She pashaws my concerns and shines the big light in my face. I am overcome with a need to confess everything and then she asks me if I want her to “clean up my eyebrows” for a mere twenty dollars.

Well, in for a penny in for twenty bucks, I always say, so I give her the go ahead.

She explains that she is not using wax and then drips this really hot sticky liquid around my eyebrows and rips it off.

OW! I say.

Oh, you’ve given birth, she says.

Here comes the f’ing small talk, I think, but instead I say: yeah, but they didn’t come out of my eyebrow!

She doesn’t laugh and then she doesn’t wax my other eyebrow and rips some more hair out.

Then she explains how she’s going to trim my eyebrows. Apparently my eyebrows are in pretty rough shape.

“I’ll just trim down some of these Andy Rooneys.”

Andy Rooneys.

This is why I don’t pamper myself.

Later, over a shot of whiskey and a cigarette, I inspect my eyebrows. They look the same to me despite the half an hour she spent working on them.

So, from the eyebrows, it’s on to the actual facial.

After further inspecting my face under the big light, the facial lady informs me that I’m a little dehydrated and not particularly hairy.

I am immediately relieved that I will not have to undergo anymore not-waxing and since I’m a semi-fitness professional I equate dehydration with drinking water.

This is not the case in facial land.

I quickly learn that I had been doing it wrong all these years. Instead of drinking water, I should’ve been applying massive amounts of mango chutney to my face and steaming it until it reaches a slow boil. 

I swear that facial lady scraped that mango sauce off of my face with tortilla chips, but I’ll never know for sure.

That’s the thing about the facial, you have to keep your eyes closed the whole time. You have no idea what’s coming next. One minute you’re lying there, face to God, and the next you’re on the Kids’ Choice Awards, smothering under pounds of mysterious fruity smelling goo.

I can’t remember what came after the mango chutney, but it was cool and there was lots of it and she rubbed it all around my face like she was Patrick Swayze and my face was the blob of clay on the potter’s wheel.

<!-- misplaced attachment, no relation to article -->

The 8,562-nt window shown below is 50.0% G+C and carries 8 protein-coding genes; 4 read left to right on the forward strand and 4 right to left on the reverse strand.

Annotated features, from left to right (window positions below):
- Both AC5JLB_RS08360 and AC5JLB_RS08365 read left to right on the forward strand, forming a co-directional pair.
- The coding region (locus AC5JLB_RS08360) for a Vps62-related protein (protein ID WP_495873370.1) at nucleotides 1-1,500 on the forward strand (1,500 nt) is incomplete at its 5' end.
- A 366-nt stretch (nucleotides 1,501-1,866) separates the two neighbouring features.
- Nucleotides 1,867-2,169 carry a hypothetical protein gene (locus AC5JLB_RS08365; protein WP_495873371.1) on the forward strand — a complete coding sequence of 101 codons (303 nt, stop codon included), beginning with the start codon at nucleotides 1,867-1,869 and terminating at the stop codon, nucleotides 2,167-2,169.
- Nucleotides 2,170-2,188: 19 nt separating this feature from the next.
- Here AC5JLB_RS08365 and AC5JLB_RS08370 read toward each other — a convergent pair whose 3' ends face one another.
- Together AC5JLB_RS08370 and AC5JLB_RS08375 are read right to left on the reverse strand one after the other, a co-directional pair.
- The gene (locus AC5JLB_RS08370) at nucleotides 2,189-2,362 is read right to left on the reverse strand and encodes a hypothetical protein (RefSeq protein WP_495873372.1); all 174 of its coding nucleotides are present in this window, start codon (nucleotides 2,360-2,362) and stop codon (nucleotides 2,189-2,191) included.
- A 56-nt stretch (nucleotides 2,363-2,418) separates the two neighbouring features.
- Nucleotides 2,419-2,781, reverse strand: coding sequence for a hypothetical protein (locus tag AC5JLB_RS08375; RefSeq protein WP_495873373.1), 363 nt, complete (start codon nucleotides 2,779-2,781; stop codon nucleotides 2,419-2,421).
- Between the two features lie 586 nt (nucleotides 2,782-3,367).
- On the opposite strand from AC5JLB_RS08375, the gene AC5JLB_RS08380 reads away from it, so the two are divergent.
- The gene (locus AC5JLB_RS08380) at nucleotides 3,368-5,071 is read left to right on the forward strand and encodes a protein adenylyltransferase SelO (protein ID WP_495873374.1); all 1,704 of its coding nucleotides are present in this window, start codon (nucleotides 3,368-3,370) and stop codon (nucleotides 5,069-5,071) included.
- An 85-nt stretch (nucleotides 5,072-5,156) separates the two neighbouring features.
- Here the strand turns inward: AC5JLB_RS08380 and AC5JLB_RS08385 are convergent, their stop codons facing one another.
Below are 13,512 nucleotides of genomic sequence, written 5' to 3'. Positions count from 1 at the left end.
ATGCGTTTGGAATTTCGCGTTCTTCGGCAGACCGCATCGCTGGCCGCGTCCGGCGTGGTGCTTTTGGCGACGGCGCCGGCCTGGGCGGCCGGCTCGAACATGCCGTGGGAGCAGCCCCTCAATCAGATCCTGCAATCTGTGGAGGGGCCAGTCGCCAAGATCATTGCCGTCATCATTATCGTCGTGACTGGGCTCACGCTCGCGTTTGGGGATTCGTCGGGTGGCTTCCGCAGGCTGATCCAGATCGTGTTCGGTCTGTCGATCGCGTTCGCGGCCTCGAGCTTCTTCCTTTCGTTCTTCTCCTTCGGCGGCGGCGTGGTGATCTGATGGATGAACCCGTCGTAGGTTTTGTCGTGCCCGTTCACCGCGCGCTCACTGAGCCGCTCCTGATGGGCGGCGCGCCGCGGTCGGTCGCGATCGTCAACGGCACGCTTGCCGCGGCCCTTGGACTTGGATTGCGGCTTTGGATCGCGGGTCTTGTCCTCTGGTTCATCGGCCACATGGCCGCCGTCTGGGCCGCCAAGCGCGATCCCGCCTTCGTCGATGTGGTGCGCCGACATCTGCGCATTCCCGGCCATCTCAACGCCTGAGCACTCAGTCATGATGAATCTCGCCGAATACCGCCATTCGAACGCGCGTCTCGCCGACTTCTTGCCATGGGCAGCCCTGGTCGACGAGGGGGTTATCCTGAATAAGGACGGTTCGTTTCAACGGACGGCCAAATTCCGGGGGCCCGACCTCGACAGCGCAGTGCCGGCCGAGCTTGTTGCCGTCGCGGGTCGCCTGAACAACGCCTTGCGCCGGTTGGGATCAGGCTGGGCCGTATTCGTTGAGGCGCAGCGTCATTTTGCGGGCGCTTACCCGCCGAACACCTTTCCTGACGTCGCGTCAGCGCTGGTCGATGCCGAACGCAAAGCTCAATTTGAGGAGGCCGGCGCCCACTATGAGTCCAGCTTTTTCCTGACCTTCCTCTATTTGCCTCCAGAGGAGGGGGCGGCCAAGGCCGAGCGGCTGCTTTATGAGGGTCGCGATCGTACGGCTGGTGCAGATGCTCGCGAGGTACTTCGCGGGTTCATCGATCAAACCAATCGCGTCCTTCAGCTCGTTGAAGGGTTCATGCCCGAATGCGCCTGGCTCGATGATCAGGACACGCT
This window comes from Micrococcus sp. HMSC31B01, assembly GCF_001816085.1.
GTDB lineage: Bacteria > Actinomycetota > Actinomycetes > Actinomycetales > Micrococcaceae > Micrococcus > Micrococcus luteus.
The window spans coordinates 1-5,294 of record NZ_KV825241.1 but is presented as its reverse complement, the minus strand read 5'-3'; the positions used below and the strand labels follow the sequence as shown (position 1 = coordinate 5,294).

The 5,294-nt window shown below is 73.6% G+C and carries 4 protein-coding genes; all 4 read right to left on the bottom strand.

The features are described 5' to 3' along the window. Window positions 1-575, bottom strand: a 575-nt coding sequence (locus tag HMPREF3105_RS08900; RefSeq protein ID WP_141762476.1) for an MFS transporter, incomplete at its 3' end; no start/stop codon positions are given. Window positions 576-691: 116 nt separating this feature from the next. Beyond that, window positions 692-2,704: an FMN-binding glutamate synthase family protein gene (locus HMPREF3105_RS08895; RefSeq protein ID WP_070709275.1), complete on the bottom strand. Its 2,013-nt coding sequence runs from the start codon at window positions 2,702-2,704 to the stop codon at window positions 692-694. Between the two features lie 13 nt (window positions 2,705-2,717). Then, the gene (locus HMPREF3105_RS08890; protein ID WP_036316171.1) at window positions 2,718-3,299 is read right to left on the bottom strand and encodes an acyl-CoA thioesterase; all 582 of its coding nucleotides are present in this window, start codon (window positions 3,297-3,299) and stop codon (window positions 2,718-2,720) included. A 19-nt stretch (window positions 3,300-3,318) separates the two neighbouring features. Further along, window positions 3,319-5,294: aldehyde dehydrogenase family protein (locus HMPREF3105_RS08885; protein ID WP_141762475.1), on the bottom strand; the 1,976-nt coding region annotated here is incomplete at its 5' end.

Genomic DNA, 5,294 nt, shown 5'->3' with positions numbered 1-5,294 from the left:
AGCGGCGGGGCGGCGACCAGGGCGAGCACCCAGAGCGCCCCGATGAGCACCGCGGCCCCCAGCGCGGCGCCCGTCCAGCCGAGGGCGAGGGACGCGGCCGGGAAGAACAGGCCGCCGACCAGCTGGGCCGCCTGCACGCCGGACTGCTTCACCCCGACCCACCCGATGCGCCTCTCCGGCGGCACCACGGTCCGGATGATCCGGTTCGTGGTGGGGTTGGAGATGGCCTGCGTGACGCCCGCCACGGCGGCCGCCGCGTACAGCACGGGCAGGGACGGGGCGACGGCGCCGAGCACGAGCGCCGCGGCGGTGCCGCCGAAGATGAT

It was a miracle. I had finally started to relax and actually started to enjoy this whole pampering thing.

And then she started smacking me around.


When I came out later I asked my mom if her facial lady had hit her.

She replied in the negative.  

I do not know what I did to so offend the facial lady, but whatever the reason, she smacked me around real good. She smacked me about the chin, round the mouth, and even gave me a couple shots to the throat.

I was Rocky Balboa and she was Clubber Lang. I wanted my mommy. I wanted Burgess Meredith.

What I really wanted to do was get up and smack her back or maybe give her a good Tropical Infusion Treatment, but my hands were secured in some kind of heated oven mitts and I couldn’t move. I just had to lie there and take it.

Never mind that if I had sat up, I would’ve gotten that almond sauce in my eye.

She must’ve knocked me out because the next thing I remember was the sounds of Gregorian chanting.

Gregorian chanting is not relaxing. Gregorian chanting is scary.

Lying there in my white room, all alone (facial lady had stepped out, probably to tape up her wrists and go another round) I kept seeing those creepy masked people in Eyes Wide Shut.

I had worked myself up into quite a little state of panic when facial lady returned cleaned me off and set me free.

But not after trying to sell me some expensive face cleaner that was NOT soap.


1 Response to “The Facial”

  1. 1 Alice Williams
    June 12, 2010 at 1:03 am

    This was ridiculously hysterical !!!- And NO, I’ve never had a facial and I certainly am Not going to sign up NOW !!!
    Thanks for the help- You saved me from a scary experience !!!